15. Clip can mean "to bind together" or "to separate." You clip sheets of paper to together or separate part of a page by clipping something out. Clip is a pair of homographs, words with different origins spelled the same. Old English clyppan, which means "to clasp with the arms, embrace, hug," led to our current meaning, "to hold together with a clasp." The other clip, "to cut or snip (a part) away," is from Old Norse klippa, which may come from the sound of a shears.

16. Continue usually means to persist in doing something, but as a legal term it means stop a proceeding temporarily.

17. Fight with can be interpreted three ways. “He fought with his mother-in-law” could mean "They argued," "They served together in the war," or "He used the old battle-ax as a weapon." (Thanks to linguistics professor Robert Hertz for this idea.)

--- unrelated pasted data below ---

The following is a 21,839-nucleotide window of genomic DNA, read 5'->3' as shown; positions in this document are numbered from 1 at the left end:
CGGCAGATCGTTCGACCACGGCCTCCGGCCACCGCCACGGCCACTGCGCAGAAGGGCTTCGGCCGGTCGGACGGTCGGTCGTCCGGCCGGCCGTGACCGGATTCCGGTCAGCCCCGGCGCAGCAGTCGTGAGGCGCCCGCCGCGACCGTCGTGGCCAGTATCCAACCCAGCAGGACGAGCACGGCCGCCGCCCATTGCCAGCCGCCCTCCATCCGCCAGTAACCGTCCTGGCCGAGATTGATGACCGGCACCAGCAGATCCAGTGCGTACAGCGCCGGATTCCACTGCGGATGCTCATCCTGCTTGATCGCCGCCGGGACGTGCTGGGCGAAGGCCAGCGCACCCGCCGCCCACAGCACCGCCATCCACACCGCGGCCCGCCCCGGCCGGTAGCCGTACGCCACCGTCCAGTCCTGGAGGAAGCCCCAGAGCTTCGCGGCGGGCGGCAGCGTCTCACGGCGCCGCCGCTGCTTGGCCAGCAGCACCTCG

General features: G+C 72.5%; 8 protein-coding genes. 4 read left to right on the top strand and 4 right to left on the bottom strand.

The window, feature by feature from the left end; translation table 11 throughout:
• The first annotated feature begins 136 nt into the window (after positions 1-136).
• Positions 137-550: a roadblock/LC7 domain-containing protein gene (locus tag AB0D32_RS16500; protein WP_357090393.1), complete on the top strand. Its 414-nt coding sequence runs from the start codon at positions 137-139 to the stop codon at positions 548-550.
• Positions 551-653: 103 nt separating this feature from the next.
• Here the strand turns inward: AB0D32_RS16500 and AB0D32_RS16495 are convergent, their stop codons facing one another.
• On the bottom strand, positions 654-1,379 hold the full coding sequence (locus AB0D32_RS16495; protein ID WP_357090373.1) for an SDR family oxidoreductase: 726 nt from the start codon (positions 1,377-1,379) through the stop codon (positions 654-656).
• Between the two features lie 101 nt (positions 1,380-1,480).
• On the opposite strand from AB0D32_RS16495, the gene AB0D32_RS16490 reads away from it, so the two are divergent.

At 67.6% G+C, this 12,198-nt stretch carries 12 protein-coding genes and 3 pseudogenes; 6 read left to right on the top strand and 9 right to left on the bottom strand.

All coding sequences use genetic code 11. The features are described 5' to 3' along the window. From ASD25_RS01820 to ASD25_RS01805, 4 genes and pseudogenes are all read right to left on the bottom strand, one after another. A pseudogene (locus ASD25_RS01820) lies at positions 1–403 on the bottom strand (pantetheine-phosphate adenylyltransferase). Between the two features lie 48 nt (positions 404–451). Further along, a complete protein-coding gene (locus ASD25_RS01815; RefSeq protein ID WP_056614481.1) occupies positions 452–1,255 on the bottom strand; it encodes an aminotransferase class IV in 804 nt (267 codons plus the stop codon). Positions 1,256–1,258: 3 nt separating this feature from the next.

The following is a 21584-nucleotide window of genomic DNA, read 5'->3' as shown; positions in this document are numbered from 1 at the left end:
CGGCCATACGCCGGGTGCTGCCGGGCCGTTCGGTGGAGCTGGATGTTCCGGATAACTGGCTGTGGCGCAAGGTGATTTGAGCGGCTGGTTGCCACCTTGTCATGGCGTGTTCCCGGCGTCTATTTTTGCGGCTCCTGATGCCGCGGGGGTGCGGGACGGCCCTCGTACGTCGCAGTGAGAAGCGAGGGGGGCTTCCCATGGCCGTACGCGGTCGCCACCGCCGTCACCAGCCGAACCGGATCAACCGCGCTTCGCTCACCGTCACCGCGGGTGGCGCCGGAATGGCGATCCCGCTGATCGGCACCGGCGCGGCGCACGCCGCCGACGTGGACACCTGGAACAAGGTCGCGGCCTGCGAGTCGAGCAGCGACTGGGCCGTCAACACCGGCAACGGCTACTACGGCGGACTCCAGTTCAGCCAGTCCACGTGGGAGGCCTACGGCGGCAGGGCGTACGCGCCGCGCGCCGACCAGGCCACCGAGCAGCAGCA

18. Flog, meaning "to punish by caning or whipping," shows up in school slang of the 17th century, but now it can have the contrary meaning, "to promote persistently," as in “flogging a new book.” Perhaps that meaning arose from the sense "to urge (a horse, etc.) forward by whipping," which grew out of the earliest meaning.

19. Go means "to proceed," but also "give out or fail," i.e., “This car could really go until it started to go.”

20. Hold up can mean "to support" or "to hinder": “What a friend! When I’m struggling to get on my feet, he’s always there to hold me up.”

21. Out can mean "visible" or "invisible." For example, “It’s a good thing the full moon was out when the lights went out.”